comb Meaning, definition in Cambridge English Dictionary
Cambridge Dictionaries online Cambridge Dictionaries online

The most popular online dictionary and thesaurus for learners of English

Meaning of "comb" - English Dictionary

See all translations

combnoun [C]

uk   /kəʊm/  us   /koʊm/

comb noun [C] (FOR HAIR)

A2 a flat piece of plastic, wood, or metal with a thin row of long, narrow parts along one side, used to tidy and arrange your hair a small comb-shaped object that women put in their hair to hold their hair away from their face or for decoration
More examples

comb noun [C] (CHICKEN)

a soft red growth on a chicken's head
Synonym

combverb [T]

uk   /kəʊm/  us   /koʊm/

comb verb [T] (TIDY HAIR)

B1 to tidy your hair using a comb: She combed her hair and put on some lipstick. I've been trying to comb out (= remove using a comb) the knots in her hair.
More examples

comb verb [T] (SEARCH)

to search a place or an area very carefully in order to find something: The police combed the whole area for evidence. Investigators combed through the wreckage.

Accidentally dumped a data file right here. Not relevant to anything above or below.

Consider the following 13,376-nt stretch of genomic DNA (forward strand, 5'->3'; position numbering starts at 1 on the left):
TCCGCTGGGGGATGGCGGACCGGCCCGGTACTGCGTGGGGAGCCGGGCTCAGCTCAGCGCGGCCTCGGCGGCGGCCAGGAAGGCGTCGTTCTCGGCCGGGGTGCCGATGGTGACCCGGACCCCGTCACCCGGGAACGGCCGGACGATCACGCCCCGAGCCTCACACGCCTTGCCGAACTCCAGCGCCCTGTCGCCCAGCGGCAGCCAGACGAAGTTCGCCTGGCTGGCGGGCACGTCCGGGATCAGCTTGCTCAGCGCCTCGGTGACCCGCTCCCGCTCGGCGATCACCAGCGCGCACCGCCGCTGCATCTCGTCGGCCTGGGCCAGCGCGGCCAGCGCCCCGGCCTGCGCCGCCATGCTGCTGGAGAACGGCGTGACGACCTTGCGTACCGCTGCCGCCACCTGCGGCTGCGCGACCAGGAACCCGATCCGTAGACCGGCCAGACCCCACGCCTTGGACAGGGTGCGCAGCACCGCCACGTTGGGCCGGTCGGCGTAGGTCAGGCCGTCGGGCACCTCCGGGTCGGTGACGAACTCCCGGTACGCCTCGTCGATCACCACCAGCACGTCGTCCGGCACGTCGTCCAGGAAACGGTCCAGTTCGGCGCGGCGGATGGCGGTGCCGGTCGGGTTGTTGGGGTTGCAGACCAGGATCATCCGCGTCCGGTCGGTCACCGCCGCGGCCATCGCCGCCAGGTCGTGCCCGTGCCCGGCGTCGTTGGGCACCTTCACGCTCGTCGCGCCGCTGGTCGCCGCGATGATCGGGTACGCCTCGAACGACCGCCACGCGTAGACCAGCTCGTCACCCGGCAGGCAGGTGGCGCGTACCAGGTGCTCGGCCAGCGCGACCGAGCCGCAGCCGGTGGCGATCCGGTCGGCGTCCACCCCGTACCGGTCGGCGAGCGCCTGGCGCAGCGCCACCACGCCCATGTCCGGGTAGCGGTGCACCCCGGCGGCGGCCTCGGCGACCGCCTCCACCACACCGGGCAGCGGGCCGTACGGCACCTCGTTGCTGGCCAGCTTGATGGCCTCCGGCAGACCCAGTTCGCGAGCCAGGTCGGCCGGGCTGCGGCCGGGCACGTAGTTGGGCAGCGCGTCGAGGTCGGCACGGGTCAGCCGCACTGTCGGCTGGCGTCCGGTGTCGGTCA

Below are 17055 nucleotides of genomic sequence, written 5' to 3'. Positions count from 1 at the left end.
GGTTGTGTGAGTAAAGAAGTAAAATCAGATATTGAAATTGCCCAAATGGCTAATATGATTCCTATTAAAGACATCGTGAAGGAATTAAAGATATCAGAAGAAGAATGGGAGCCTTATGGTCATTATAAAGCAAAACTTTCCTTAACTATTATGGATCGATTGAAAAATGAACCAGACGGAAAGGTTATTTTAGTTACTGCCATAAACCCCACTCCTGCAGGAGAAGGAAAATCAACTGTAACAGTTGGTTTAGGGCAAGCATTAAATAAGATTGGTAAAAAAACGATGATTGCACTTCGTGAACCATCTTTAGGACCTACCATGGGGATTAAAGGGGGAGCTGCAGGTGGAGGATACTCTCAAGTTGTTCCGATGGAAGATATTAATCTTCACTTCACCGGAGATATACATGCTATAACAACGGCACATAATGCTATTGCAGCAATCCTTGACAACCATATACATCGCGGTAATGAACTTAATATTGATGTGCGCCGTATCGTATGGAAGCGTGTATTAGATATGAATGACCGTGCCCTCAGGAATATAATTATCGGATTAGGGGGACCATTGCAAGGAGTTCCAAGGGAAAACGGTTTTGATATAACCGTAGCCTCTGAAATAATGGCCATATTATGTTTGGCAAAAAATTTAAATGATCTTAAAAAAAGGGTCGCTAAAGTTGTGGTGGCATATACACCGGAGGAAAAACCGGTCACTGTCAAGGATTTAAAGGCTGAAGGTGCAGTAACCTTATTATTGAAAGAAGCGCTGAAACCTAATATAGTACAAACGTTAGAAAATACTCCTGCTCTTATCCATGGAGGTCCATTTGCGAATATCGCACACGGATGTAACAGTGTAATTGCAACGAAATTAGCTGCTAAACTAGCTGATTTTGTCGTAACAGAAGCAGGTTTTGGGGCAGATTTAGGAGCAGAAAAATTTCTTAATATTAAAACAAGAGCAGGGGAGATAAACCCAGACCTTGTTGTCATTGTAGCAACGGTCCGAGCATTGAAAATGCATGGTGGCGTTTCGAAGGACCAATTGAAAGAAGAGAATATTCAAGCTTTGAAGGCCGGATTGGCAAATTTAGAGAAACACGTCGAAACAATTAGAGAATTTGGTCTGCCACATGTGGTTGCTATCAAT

(Definition of comb from the Cambridge Advanced Learners Dictionary & Thesaurus © Cambridge University Press)
What is the pronunciation of comb?
Add Cambridge dictionaries to your browser to your website

Definitions of “comb” in other dictionaries

Word of the Day
stretch the truth

to say something that is not completely honest in order to make someone or something seem better than it really is

Word of the Day

July 4th, Bastille Day, and the language of revolution.
July 4th, Bastille Day, and the language of revolution.
by Liz Walter,
July 01, 2015
With the USA’s Independence Day on the 4th and France’s Bastille Day on the 14th, July certainly has a revolutionary theme, so this blog looks at words and phrases we use to talk about the dramatic and nation-changing events that these days celebrate. In particular, it focuses on one of the most

Read More 

generation pause noun
generation pause noun
July 06, 2015
informal young adults who are not able to do things previously typical for their age group such as buy a home or start a family because of lack of money Meanwhile, a new study released last week revealed a quarter of Brits believe they’ll never own a property, leading them to be

Read More